Balaram Stack, New York's 22-year-old surfing icon who was once a fundamental cog in Quik's marketing machine, has reentered the market for a main sponsor. We caught up with him over a pizza pie that he claims is "nothing compared to Gino's back home," where he filled us in on his recent thoughts.
Did you see the knife coming?
There were a lot of cuts going on, but I didn't see any faults or reasons for them to cut me. They have no team riders on the East Coast now, so I don't know. But it sucks. It sucks to be with a company for your whole life, then you get a call and it's done just like that. It wasn't even a good send-off. There was no “See you later, you've been with us forever, it was a good run” or anything, it was just the call, done, over. My team manager, all he said was, "I don't even know really what to say or do, I'm hoping I still have a job too. Hopefully one day we can have a beer and laugh about it."
What will you take away from such a long relationship?
My whole surf career has been with Quiksilver; I've learned everything I know within the industry and professional surfing from them. Being on trips or at contests, all of it. When I first signed, it was like they were my family. They put me in the places I needed to be to be successful, whether it was contests or trips or anywhere in the world. I was able to see so many different places, people, and waves, so I definitely benefited from that.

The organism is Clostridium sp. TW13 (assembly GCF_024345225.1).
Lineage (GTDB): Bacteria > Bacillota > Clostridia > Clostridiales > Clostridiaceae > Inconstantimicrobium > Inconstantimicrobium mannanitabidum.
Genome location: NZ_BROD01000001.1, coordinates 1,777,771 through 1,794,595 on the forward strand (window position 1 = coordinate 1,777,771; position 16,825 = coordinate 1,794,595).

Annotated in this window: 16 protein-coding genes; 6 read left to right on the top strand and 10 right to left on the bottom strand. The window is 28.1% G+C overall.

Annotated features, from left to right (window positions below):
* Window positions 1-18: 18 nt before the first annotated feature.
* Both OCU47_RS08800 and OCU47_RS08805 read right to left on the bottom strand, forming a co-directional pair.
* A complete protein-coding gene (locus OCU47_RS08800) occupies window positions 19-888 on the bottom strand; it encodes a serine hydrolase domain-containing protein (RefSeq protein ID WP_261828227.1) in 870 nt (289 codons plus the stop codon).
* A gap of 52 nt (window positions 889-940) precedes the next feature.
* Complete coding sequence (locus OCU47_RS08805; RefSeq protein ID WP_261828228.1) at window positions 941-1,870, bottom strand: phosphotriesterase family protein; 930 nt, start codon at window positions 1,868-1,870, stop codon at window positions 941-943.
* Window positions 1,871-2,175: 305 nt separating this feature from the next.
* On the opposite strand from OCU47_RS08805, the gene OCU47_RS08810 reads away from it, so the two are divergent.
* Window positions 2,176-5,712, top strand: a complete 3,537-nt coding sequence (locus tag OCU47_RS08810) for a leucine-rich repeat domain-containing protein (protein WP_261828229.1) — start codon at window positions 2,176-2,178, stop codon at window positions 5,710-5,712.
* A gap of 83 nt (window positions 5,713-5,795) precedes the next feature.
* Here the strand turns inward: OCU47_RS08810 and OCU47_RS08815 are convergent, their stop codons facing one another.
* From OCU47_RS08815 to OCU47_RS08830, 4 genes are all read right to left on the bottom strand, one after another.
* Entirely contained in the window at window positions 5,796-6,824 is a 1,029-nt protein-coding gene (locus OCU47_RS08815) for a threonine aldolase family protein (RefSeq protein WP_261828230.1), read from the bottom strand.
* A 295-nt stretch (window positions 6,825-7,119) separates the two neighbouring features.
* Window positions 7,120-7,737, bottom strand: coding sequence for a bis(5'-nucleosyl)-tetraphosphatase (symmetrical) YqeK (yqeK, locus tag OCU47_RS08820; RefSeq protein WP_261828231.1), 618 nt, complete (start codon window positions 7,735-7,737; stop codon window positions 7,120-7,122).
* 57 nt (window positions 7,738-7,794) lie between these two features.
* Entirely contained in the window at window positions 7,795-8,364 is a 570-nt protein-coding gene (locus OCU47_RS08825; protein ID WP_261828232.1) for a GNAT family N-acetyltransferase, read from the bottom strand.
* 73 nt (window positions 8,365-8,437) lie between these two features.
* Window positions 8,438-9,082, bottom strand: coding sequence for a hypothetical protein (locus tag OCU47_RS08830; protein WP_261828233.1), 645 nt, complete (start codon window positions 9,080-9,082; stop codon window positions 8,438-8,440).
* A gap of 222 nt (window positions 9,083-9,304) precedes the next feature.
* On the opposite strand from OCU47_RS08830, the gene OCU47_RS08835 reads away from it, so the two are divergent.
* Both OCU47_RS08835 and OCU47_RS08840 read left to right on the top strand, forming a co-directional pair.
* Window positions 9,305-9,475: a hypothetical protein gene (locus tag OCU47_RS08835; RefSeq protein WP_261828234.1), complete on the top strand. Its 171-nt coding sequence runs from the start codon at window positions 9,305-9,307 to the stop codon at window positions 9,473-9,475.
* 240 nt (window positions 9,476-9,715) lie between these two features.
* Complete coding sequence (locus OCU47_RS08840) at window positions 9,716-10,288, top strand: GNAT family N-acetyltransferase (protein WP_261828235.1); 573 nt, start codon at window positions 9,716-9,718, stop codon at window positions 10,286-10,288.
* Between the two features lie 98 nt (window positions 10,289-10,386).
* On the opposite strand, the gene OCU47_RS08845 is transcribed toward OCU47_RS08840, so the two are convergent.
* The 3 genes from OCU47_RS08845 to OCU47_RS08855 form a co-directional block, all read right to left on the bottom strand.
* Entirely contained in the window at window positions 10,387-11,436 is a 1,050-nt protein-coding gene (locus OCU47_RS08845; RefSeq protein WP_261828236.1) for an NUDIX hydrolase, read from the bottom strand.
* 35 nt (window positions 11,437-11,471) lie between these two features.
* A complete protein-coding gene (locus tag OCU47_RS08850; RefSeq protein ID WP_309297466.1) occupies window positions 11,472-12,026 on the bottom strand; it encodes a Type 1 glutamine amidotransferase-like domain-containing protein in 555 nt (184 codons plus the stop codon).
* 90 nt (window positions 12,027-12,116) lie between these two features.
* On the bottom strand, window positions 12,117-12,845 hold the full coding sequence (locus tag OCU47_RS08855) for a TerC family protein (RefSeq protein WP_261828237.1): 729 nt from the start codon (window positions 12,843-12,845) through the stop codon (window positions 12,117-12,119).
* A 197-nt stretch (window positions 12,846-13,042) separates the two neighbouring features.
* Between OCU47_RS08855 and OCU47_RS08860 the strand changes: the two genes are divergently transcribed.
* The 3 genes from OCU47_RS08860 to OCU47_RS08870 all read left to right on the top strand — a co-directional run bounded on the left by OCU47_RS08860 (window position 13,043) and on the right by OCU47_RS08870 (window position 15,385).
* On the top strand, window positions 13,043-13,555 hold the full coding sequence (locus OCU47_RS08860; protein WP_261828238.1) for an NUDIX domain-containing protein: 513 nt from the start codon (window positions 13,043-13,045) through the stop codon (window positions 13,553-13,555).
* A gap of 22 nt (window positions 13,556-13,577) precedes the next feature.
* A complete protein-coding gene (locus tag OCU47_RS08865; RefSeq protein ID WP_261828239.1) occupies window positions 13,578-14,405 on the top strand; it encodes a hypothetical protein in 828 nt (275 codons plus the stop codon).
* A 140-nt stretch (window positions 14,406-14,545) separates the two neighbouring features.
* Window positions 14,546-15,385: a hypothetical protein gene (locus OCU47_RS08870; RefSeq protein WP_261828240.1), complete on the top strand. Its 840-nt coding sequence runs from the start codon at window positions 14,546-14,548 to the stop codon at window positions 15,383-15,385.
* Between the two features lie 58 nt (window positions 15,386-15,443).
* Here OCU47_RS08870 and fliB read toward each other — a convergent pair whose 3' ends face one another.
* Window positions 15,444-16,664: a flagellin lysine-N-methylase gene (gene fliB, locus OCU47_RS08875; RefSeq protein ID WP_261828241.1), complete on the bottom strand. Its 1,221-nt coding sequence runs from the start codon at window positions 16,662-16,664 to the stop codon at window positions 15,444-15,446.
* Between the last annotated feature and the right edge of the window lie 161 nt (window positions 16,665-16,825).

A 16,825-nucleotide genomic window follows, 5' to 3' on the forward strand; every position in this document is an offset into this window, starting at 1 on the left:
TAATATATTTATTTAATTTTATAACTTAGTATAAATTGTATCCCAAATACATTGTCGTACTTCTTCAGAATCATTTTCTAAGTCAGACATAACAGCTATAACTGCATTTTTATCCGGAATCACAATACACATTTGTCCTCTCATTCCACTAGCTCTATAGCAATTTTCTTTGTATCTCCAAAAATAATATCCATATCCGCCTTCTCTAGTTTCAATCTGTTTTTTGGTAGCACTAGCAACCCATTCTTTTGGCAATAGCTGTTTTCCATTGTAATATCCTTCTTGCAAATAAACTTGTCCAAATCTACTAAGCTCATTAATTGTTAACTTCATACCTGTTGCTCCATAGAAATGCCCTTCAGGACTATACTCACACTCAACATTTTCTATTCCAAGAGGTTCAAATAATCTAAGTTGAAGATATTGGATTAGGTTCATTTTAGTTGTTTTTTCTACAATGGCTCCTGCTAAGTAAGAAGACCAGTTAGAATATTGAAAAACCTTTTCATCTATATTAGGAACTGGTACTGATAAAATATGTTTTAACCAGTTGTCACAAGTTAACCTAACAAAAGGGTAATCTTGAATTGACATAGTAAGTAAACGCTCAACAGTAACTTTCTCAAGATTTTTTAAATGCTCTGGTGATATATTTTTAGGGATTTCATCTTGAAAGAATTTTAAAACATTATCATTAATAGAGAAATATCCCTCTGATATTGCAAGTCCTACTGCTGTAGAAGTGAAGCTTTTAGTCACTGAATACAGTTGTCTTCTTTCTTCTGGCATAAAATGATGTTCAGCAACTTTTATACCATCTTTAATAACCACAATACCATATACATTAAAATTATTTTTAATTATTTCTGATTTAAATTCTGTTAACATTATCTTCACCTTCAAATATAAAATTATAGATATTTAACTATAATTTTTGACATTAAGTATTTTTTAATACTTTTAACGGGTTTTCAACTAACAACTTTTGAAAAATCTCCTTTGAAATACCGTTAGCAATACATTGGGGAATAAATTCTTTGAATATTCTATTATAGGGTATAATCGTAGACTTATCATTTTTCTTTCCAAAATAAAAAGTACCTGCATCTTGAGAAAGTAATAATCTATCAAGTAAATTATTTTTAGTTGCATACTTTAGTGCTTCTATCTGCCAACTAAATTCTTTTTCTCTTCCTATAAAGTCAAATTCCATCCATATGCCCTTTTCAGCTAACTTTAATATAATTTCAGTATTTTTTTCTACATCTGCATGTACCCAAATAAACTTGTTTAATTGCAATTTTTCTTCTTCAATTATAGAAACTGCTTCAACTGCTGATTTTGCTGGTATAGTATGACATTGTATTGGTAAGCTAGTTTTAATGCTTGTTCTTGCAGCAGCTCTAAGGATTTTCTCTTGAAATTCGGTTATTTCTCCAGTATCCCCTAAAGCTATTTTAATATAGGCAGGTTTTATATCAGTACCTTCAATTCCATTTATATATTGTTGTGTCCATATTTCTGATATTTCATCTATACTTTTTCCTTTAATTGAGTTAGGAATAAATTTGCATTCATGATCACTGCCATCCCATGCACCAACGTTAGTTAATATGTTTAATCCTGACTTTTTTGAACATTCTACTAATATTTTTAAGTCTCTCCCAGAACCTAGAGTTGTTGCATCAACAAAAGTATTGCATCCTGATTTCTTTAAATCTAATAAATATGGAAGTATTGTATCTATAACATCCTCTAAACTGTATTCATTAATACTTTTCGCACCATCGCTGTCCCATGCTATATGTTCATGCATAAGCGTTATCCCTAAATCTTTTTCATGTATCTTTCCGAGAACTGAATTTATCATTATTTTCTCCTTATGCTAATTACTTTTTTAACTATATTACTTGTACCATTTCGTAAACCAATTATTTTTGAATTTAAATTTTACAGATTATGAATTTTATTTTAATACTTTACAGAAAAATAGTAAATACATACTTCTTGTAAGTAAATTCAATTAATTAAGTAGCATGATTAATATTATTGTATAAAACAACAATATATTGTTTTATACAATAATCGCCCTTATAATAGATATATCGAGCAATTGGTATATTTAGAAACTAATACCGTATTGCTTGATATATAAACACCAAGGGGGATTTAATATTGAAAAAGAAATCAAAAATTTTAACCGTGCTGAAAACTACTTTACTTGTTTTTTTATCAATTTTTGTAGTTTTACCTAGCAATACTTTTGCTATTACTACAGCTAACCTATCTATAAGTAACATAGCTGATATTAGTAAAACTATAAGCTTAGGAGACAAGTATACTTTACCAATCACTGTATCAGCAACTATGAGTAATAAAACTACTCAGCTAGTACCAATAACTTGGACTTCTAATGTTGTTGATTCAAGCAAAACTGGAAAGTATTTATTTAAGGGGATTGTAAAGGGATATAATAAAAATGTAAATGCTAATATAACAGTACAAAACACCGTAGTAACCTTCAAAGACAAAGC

Has this changed your outlook on a career as a pro at all?
Well, I won't generalize the surf industry around this one company, but it does seem to be struggling. Still, I want to pursue pro surfing as much as I always have. You know, I'd like to be a traveling pro for as long as I can, see the world, get good waves, do trips and contests here and there. I mean, I had always thought Quik was kind of a lifetime deal. I was with them for seven years. To have this happen is a shock, but I'm just going to try and make sure that the next sponsor that I do get is long-term.
Did this remind you that you're still an employee? Is that humbling?
The only time I ever consider surfing to be work is the promo stuff, but even that's pretty fun. It is a job, and you still have to do what your sponsors tell you to do. I definitely feel like I have to work harder than ever, but I enjoy every minute of it. Surfing only goes so far, you can only be a pro for so long.
You do still have other side-sponsors, but for the sake of this interview, we’ll call you "unemployed." What's your résumé look like for a potential sponsor?
New York is a huge part of it. There aren't many other guys coming from the East Coast, so that alone is an angle. There are a lot of things that factor in, but I had a good season in Hawaii, and put out a recent edit of what I've been doing. There are a lot of things to go with it. I just want to be at a company that's like family, where there's good opportunity and where they want me there as much as I do.
Does any of this affect your confidence and momentum?
Not at all. I'm still going to do what I do. I'm still going to try and chase the best waves and get the biggest barrels that I can. I mean, that's pretty much all I can do in this situation.